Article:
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Vera Hausner      
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Vera Hausner published an article in September 2018.
Top co-authors See all
Greg Brown

414 shared publications

School of Life and Environmental Sciences, The University of Sydney

Nigel Yoccoz

250 shared publications

Dept of Arctic and Marine Biology; UiT The Arctic Univ. of Norway; Tromsø Norway

Henrik Skov

109 shared publications

Arctic Research Centre, iClimate, Department of Environmental Science, Aarhus University, Roskilde 4000, Denmark

David P. Johns

78 shared publications

“Breathe Well” Centre of Research Excellence for Chronic Respiratory Disease and Lung Ageing, School of Medicine; University of Tasmania; Hobart TAS Australia

Torkild Tveraa

78 shared publications

Norwegian Institute for Nature Research, FRAM - High North Research Centre on Climate and the Environment; NO-9296 Tromsø Norway

Publication Record
Distribution of Articles published per year 
(2007 - 2018)
Total number of journals
published in
Publications See all
Article 0 Reads 0 Citations The Role of Trust in Sustainable Management of Land, Fish, and Wildlife Populations in the Arctic Jennifer I. Schmidt, Douglas Clark, Nils Lokken, Jessica Lan... Published: 01 September 2018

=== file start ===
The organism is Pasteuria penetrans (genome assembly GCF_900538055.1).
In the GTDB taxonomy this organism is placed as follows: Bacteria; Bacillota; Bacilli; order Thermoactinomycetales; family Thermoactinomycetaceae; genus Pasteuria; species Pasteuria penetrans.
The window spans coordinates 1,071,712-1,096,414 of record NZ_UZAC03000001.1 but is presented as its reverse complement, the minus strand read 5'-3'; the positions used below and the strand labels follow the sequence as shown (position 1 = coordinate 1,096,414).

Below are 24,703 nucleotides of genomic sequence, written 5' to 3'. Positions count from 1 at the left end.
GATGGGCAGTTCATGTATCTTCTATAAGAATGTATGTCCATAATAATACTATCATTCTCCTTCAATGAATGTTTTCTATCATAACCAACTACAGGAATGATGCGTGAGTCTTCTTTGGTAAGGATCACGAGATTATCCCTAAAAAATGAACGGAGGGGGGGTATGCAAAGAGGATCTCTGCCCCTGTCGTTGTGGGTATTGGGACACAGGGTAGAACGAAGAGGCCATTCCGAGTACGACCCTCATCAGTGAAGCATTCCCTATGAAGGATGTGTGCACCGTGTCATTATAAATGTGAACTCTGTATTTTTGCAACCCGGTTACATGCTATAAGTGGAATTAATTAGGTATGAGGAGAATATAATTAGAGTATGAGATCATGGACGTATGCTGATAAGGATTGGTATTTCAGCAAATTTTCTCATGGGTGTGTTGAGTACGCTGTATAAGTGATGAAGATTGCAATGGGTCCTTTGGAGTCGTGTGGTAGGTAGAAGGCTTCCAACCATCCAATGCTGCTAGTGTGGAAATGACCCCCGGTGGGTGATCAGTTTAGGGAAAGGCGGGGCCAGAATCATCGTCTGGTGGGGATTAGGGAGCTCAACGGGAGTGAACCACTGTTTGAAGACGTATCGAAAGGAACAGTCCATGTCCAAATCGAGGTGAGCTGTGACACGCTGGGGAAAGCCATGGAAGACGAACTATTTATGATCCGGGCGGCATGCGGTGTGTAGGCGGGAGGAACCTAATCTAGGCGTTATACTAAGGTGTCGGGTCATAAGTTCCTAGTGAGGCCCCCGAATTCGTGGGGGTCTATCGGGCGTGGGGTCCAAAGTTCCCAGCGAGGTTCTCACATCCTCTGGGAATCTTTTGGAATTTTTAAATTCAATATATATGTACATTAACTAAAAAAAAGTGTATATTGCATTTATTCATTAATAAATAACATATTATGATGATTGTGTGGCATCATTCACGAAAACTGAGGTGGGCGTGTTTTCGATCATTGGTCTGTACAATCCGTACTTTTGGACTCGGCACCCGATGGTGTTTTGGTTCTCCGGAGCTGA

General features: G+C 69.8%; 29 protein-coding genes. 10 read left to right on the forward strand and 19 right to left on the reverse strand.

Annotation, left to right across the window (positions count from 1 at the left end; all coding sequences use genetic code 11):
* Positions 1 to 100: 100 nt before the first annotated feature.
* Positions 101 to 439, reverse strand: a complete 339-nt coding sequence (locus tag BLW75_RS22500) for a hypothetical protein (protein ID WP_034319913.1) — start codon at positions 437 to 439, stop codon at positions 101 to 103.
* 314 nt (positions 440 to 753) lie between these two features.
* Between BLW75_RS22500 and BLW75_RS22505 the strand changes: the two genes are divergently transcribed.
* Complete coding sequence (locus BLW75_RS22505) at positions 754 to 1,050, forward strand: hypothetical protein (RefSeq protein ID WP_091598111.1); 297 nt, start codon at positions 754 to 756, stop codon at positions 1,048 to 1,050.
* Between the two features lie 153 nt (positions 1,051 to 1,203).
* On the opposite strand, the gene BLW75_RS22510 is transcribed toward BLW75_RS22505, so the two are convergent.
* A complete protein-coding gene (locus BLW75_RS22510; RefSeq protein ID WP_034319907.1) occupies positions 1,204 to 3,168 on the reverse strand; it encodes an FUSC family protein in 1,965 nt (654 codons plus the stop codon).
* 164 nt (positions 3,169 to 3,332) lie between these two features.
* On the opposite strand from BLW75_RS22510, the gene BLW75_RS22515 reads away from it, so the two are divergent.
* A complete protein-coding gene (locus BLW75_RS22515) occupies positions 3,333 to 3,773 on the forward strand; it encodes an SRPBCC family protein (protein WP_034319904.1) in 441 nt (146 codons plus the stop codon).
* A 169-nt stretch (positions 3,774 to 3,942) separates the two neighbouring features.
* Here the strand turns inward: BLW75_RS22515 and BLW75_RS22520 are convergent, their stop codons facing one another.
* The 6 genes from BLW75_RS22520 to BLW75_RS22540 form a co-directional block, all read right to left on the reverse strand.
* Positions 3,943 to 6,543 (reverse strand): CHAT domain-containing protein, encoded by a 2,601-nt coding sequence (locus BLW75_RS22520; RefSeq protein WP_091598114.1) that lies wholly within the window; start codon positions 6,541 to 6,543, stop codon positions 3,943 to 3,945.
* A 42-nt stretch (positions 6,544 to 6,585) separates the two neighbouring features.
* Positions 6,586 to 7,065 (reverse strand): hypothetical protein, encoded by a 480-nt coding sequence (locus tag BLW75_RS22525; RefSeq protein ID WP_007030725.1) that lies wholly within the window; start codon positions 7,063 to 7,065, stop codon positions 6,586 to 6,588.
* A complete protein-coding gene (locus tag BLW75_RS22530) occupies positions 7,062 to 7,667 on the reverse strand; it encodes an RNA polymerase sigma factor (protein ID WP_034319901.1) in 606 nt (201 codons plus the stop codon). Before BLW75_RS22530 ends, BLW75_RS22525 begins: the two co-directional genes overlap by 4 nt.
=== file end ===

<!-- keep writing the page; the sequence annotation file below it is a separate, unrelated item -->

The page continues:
Sustainability, doi: 10.3390/su10093124
DOI See at publisher website ABS Show/hide abstract
Sustainable resource management depends on support from the public and local stakeholders. Fish, wildlife, and land management in remote areas face the challenge of working across vast areas, often with limited resources, to monitor land use or the status of the fish-and-wildlife populations. Resource managers depend on local residents, often Indigenous, to gain information about environmental changes and harvest trends. Developing mutual trust is thus important for the transfer of knowledge and sustainable use of land resources. We interviewed residents of eight communities in Arctic Alaska and Canada and analyzed their trust in resource governance organizations using mixed-methods. Trust was much greater among Alaska (72%) and Nunavut (62%) residents than Churchill (23%). Trust was highest for organizations that dealt with fish and wildlife issues, had no legal enforcement rights, and were associated with Indigenous peoples. Local organizations were trusted more than non-local in Alaska and Nunavut, but the opposite was true in Churchill. Association tests and modeling indicated that characteristics of organizations were significantly related to trust, whereas education was among the few individual-level characteristics that mattered for trust. Familiarity, communication, and education are crucial to improve, maintain, or foster trust for more effective management of natural resources in such remote communities.